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I'm fighting against a problem in my node server where I get an error that causes the node app to crash:

FATAL ERROR: JS Allocation failed - process out of memory

I'm using nodetime to take a look at the memory usage. I think perhaps I'm narrowing down on the problem, but I'm still pretty confused. Check out this function, which uses Mongoose to load a cached object from MongoDB:

StreamCache.prototype.loadCachedStream = function(_id, callback)
    this.model.findOne({'_id': _id}, {'objects':1,'last_updated':1}, function(err, d){
        callback(err, d ? d.toObject() : null);
        //The toObject() seems to cause the RSS to move into heap...?

Notice the commented line. Prior to 11pm last night, the line was just


I added the toObject() call at 11pm last night.

Now look at my memory charts:

enter image description here

Notice that prior to this change, the RSS grew but not the heap. After the change, the heap and RSS grew exactly the same (until the app crashed). Note that the out of memory error (above) was happening both before and after the change. However, the change seems to have made the heap size correlate in its leaks to the RSS size, where before the heap was flat(ish).

My assumption is that, for some reason, this means the toObject() function moved the leaked data from RSS into the heap, so not only the RSS was leaking but also the heap.

Does that sound right?

If so... any ideas what might be causing the issue?

share|improve this question
Did you try taking and comparing heap snapshots at start and at the leak-time? Does it reveal anything? In Nodetime you could save the first snapshot (well, just take a screenshot or save the html for now) to later visually compare it with leak-time snapshot. Note: taking heap snapshots may double the memory used by the process. – Dmitri Melikyan Nov 28 '12 at 23:01

1 Answer 1

I think Heap/RSS correlation is irrelevant to the out of memory problem you are experiencing.

(What's the difference between the two anyways?, one is the total amount of virtual memory used, the other is what is in the physical RAM at the moment in which case it just means that the change introduced data structures that OS (OS) has decided are important to keep in the physical RAM, e.g. because they are accessed often)

What you are saying the cause of the problem is in d.toJSON() call, why do you think that toJSON() alone won't cause out of memory error?

What if the "d" object is so huge, say it's a root of the big object tree that consumes all the memory when it's getting deserialized into the JSON string?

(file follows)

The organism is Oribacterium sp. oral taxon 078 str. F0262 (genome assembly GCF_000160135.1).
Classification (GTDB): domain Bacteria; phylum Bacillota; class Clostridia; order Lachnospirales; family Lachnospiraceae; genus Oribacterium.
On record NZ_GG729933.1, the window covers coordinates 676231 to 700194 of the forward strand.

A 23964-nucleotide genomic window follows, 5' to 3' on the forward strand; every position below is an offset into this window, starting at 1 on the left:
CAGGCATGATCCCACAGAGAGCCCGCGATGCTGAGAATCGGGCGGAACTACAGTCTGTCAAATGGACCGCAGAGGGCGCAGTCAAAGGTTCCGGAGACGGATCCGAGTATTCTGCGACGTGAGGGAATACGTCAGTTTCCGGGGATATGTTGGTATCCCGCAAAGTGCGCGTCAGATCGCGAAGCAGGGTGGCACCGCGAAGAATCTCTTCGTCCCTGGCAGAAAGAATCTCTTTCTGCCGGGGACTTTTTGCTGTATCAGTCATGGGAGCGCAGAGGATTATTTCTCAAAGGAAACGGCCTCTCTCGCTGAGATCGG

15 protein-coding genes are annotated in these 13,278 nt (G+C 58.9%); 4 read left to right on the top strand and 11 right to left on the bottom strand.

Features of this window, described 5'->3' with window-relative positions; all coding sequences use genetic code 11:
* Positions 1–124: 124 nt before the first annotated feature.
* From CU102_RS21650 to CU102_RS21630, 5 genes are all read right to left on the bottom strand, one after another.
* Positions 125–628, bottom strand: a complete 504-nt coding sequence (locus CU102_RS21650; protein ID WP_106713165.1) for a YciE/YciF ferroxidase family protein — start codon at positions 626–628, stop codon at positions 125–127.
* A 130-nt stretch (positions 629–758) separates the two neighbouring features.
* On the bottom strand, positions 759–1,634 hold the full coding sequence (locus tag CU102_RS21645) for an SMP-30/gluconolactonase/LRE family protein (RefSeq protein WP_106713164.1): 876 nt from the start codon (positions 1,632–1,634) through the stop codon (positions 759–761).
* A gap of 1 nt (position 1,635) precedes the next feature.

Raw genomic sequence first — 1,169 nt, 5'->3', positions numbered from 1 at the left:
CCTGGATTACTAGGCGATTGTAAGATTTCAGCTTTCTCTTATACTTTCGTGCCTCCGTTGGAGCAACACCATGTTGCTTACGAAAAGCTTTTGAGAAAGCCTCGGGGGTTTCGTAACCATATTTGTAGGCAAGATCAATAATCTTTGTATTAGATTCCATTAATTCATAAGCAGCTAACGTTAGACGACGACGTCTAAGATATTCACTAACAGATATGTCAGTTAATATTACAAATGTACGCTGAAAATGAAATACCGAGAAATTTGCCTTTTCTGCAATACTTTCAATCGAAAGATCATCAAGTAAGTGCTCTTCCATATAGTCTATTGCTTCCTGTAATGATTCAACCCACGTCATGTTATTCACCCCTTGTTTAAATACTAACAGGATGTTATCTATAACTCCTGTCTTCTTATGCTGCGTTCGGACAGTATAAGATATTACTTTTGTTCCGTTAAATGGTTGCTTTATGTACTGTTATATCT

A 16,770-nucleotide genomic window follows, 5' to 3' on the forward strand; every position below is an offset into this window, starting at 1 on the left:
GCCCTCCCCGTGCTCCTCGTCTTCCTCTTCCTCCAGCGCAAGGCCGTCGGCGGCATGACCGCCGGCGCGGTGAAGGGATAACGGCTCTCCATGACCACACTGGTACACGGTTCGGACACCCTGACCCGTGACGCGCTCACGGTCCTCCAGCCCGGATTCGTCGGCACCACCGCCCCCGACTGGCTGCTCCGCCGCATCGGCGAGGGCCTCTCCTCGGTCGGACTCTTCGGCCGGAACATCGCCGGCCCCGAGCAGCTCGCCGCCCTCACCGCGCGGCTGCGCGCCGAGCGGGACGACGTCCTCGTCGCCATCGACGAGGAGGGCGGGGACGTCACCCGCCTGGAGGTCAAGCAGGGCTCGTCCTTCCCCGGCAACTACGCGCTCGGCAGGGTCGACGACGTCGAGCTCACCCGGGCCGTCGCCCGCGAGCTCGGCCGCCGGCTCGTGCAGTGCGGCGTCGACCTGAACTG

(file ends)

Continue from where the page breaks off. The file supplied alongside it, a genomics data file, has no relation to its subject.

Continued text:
share|improve this answer
The "toJSON()" function of Mongoose does not actually turn the object into a JSON string; in fact, it reduces the size of the object (see docs). The "d" object is a document, and the result of the toJSON() function is a standard object appropriate for later output. Thus, I'm confused by what you mean by "toJSON() alone..." toJSON can only be called on a Mongoose document... – Zane Claes Nov 28 '12 at 20:51
I changed my question to use "toObject" instead of "toJSON" since they are actually analogous in this case within Mongoose, and "toObject" is much clearer nomenclature. Also -- my point was that, since this change caused the heap to correlate to the RSS, it seems a logical conclusion that this object is the leaking object (I'm not concerned with RSS vs. heap, per se, but simply what object is leaking and why). – Zane Claes Nov 28 '12 at 20:58
you are correct my assumption about the call returning the json string was wrong, but I still think the toJSON or toObject may be the culprit as it tries to create a pojo potentially serializing the return results of all the properties that exist on the document but which may be using lazy instantiation when accessed. Here you are going over every single prop of the document and instantiating a String value for it. No? – 1054211 Nov 28 '12 at 21:23
Note that I said the leak was happening even before the toObject call was added. The only change the toObject call did was to make the source of the presumed source of the memory leak more evident by showing it on the heap. In other words, the toObject() call is what made me hone in on this particular line of code as the presumed source of the leak. My question is not about fixing the toObject() call, it is about the memory leak itself. – Zane Claes Nov 28 '12 at 22:40
sorry I got confused, you referred to the charts and the time of the change 11pm and all I see on the charts is that at around 11pm there was a huge increase in memory consumption followed by the crash. – 1054211 Nov 28 '12 at 22:56

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